Thursday, December 3, 2015

The Magic of Bach by Steven Hancoff

Disclosure / Disclaimer: I received this product, free of charge,from iRead book tours, for review and blog posting purposes on this blog. No other compensation, monetary or in kind, has been received or implied for this post. Nor was I told how to post about it



I'll have more about this great multi-media book and CD series  a bit later today, but first, Steven wants to answer about Bach and Pablo Casals!


I understand Bach fell into obscurity after his death until his work was largely revived by Felix Mendelssohn. Can you tell us about this and how Pablo Casals discovered Bach’s cello suites in a used music shop?


During his lifetime, Bach was not known as a composer, but rather as a keyboard virtuoso. Fewer than a dozen pieces of his music were published during his lifetime. When he died intestate, his two eldest sons, Wilhelm Friedemann and Carl Philipp Emanuel (who was keyboardist in the orchestra of Frederick the Great) divided their father’s scores between them.

To make a long story short (or you can read the entire amazing legend in Volume 2), Felix Mendelssohn’s great-aunt, Sarah Levy, herself a virtuosic pianist, over a period of many years collected the scores. When Felix, at thirteen years old, entered the Sing Academy to study music, she donated the scores to that school. There, Felix became infatuated with the score to St. Matthew Passion, decided to devote himself to producing it, and six years later (when he was nineteen) presented it to an astonished audience of the Who’s Who of Berlin society. This event, 80 (well, 79) years after Bach’s death, kick-started the revival of Bach’s music in Germany, and then in Europe.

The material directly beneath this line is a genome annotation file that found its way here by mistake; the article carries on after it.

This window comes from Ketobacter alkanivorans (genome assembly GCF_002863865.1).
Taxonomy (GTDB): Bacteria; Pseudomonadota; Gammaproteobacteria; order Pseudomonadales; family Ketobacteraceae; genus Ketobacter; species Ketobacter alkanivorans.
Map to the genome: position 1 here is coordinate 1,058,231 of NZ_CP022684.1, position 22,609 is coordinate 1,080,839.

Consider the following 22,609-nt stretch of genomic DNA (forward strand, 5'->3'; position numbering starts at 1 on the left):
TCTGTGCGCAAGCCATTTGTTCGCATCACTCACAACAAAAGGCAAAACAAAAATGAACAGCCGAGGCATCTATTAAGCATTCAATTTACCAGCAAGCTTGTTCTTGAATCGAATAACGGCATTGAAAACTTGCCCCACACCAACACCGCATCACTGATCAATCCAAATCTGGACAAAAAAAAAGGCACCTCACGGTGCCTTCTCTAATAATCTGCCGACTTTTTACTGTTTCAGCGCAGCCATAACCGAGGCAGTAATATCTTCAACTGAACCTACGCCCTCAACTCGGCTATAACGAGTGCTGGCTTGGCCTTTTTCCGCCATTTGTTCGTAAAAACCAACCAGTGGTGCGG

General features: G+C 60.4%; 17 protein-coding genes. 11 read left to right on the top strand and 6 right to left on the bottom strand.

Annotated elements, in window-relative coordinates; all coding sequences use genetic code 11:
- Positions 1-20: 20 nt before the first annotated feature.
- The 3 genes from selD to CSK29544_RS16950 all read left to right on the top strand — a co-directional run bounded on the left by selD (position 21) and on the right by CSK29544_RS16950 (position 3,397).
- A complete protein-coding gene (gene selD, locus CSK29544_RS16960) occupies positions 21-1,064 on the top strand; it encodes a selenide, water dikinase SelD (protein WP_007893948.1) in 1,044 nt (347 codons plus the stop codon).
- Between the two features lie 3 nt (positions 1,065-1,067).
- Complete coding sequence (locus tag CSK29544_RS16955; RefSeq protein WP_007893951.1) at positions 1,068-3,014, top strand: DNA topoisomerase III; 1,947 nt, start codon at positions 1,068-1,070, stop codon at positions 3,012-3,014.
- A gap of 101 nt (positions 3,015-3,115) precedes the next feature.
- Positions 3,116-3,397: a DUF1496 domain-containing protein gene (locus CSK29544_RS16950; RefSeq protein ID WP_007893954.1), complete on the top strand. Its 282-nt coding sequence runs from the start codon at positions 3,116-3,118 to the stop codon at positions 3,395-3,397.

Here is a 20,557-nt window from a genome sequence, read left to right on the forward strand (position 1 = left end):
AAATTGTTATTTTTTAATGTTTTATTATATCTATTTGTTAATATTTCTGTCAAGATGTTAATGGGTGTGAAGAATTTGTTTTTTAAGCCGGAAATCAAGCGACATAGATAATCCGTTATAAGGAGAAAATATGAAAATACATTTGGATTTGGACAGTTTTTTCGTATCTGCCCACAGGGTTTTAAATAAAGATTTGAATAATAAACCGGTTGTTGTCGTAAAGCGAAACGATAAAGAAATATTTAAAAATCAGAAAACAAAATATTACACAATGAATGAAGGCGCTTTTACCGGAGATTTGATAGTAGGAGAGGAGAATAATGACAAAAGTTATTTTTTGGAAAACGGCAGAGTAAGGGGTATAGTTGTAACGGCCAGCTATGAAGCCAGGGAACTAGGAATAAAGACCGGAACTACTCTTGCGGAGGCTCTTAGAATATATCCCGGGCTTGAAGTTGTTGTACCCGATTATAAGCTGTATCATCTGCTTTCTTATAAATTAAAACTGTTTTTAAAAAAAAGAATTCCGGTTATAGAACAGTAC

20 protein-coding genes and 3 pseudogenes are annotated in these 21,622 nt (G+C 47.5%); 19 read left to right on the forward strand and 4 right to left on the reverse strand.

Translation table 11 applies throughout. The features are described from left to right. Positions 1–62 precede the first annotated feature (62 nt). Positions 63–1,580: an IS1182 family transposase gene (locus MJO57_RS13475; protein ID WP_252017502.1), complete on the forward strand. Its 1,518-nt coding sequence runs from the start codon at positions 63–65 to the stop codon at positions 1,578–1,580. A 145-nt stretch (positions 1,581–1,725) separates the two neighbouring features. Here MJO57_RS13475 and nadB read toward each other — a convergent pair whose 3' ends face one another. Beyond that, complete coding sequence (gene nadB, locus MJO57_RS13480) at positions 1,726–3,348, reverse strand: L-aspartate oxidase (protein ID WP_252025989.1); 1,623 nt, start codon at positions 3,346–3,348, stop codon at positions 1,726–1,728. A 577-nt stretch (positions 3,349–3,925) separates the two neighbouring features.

It’s an astounding saga.

It was many years later, in 1889, on the very day that Carlos Casals, the father of the thirteen year old kid Pablo, bought his son his first full-sized cello, the two of them went wandering into a dusty old used book store on the Barcelona docks to find some music for the kid to play.

Casals later said: “Together we set off for the search. For two reasons I shall never forget that afternoon. First, my father bought me my first full-sized ‘cello — how proud I was to have that wonderful instrument! Then we stopped at an old music shop near the harbour. I began browsing through a bundle of musical scores. Suddenly I came upon a sheaf of pages, crumbled and discolored with age. They were unaccompanied suites by Johann Sebastian Bach — for the ‘cello only! I looked at them with wonder: Six Suites For Violoncello Solo. What magic and mystery, I thought, were hidden in those words? I had never heard of the existence of the suites; nobody — not even my teachers —had ever mentioned them to me. I forgot our reason for being at the shop. All I could do was to stare at the pages and caress them.”

He said he practiced them every day for twelve years before he worked up the courage to ever play one in public. There is no record nor any even anecdotal evidence of anyone ever having played them.

So, that is to say they lay dormant from 1720 to 1889 – 170 years until Casals came upon them, plus another twelve years before he played any of them in public. Plus another 50 years before he actually recorded them! That’s a treasure buried for 220 years!


Stay tuned for more on Steven's new book and CD, as well as a giveaway!

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